May 11, 2010

The Villain Who Wasn’t There

I’ve read various posts asking how to have a recurring villain within a campaign without relying on inexplicable escapes. One bit of advice usually given is to have the main villain not appear with the heroes. Use underlings and other such mechanics. I have just such a situation in my current campaign. As a way to illustrate how this can be done I’m going to show how my main bad guy, Sid, has managed to plague the player’s characters without being killed off. As a warning, there is a fair bit of campaign exposition, but hopefully it is all to make a helpful point.

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A quick background filler. The player’s characters are the children of demons and humans. One of them, Stefan, has an evil twin brother, Sid. Sid is working with his father, a demon lord, to overthrown the local region. Stefan was raised by a helpful mage who took the adventurers in as children. On one adventure at a nearby city, Stefan, and the rest of the adventurers, saved the nobles of the city from a rampaging lesser demon. Afterward they went back to their small village, but still hailed as heroes by the city.

Time passed. Eventually the players were forced to leave their village in the face of an advancing enemy army. They went back to the city and “met” Sid for the first time. They didn’t actually meet him face to face but he was interacting and messing with the players without even knowing it. Sid had discovered that people in the city recognized him, and as a hero to boot. His intent was to prepare the city to be taken over when the advancing army reached the city and used this mistake to his advantage. He assumed the identity of Stefan, one of the players.
When Stefan arrived into the city, people were reminding him to attend their party that night. People he had never met were greeting him as if they had known each other for some time. The kicker came when the local militia informed him that the Duke, the ruler of the city, wanted to see him…and then addressed him as Baron.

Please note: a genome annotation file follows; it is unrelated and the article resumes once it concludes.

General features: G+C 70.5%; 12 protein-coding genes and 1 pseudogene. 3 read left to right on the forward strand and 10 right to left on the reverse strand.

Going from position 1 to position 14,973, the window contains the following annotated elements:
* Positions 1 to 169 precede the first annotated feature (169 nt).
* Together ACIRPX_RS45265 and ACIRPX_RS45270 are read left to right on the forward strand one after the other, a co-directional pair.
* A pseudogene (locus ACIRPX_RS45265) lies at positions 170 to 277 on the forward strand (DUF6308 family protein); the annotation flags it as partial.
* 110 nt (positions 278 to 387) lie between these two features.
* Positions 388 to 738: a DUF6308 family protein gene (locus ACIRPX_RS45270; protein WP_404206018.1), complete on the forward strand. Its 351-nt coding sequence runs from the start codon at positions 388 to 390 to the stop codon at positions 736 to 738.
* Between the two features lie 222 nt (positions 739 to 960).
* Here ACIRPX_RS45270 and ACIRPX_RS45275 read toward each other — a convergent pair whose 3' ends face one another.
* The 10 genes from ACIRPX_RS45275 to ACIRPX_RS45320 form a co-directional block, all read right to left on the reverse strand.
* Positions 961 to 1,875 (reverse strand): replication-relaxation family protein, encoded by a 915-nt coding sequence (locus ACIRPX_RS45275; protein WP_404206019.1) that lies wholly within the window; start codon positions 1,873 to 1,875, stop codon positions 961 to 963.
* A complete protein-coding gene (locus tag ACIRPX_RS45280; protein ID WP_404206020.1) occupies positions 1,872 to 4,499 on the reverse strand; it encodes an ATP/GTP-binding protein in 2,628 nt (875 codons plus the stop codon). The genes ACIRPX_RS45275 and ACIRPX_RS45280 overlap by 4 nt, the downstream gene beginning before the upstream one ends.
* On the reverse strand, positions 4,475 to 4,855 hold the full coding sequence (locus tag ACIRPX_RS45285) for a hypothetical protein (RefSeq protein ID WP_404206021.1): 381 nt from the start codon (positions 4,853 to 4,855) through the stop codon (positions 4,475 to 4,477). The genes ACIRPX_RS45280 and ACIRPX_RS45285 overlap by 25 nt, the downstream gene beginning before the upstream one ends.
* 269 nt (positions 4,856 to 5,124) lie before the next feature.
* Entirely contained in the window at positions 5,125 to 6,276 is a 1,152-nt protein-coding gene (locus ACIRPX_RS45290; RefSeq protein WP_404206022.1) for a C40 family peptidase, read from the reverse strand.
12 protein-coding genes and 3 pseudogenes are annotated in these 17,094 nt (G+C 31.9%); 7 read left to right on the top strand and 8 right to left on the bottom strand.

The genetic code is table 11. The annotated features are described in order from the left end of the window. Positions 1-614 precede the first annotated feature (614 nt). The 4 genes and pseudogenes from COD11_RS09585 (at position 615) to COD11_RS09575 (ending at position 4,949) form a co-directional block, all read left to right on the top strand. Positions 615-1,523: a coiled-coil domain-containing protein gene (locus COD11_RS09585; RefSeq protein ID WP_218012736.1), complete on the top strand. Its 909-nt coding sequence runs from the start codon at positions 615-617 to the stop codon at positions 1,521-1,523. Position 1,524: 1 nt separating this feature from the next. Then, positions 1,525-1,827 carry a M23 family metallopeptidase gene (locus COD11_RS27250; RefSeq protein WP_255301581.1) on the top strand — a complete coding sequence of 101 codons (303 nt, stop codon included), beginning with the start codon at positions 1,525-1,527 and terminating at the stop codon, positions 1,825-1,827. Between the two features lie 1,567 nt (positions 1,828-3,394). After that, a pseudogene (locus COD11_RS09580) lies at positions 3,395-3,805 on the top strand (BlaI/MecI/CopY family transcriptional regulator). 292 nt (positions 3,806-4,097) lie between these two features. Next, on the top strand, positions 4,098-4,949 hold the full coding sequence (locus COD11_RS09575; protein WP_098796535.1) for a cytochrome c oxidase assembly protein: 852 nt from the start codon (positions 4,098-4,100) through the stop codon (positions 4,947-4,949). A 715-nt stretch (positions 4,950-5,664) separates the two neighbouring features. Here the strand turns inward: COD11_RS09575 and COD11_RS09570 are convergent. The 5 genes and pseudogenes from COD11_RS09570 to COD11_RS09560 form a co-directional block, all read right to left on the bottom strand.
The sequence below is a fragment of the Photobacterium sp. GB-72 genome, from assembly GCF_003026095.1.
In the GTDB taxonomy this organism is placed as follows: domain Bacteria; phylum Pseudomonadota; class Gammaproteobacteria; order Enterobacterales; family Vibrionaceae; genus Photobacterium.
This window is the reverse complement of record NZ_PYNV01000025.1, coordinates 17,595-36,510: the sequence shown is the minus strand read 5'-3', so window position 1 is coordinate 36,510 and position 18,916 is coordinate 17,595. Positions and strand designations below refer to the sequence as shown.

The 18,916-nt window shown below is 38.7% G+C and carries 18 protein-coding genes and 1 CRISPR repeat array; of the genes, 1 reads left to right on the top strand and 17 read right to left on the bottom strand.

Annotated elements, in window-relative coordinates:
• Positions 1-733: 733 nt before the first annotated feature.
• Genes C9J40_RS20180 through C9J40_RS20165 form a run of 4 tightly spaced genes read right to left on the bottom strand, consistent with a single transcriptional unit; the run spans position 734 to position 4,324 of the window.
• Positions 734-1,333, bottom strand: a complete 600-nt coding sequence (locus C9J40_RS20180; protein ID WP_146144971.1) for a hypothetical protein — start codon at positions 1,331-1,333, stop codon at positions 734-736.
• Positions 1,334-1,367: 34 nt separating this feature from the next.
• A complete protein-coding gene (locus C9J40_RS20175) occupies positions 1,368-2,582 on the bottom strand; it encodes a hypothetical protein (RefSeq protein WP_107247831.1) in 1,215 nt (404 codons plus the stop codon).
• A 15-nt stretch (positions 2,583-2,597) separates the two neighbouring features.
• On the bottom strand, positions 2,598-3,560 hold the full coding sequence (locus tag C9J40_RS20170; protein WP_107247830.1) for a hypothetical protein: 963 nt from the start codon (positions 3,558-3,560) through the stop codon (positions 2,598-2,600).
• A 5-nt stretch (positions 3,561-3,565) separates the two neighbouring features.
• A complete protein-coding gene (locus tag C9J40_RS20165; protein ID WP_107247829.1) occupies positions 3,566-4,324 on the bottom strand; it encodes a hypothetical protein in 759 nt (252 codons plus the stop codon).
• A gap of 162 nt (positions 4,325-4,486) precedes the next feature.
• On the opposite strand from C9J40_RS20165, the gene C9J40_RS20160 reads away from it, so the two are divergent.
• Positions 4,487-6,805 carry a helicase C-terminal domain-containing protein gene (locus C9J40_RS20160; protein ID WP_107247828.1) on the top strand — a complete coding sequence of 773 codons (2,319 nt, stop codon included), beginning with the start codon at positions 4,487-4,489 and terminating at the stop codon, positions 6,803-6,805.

The players began to interact with all the shady stuff Sid had done in their name. The players were not interacting with the villain directly, but rather with his actions. They uncovered his plot to sabotage the cities defenses by removing the elite guard (by sending them on a long patrol), the siege engines (by “upgrading them”), removing the cities head mage, being named the ruling Duke’s heir and slowing killing the Duke. (They missed the plot to cause the granaries to explode and spread a wildfire.) They began to correct what they had discovered and were soon aware of Sid and his plots. They didn’t like him even before they met him.

Eventually they met one evening in the palace. This was the only direct interaction Sid and the party would have. After offering them a position in his schemes, they refused and a fight quickly broke out. Here I used the only DM Fiat I was going to use for Sid in the campaign. He quickly teleported away and lost the characters. They may not have been able to kill him, but they were able to unmask him and put a stop to several of his plots. The players managed to score a significant success against the villain even though he escaped.

The players next infiltrated the mage’s tower, which they had determined had been taken over by Sid after he had killed the town’s mage. Clearing their way through they discovered his minions all had the power to teleport short distances. The players realized the DM Fiat power the villain had used was not a fluke. This made his escape more palatable. They also disabled a portal that would have allowed the army to appear directly within the city. While they cleared the tower, they discovered information that made them realize Sid had already left the city once his cover was blown and was heading west to the larger city of Bard’s Gate. Even when not facing the villain the players discovered a bit of information that could aid them against the villain.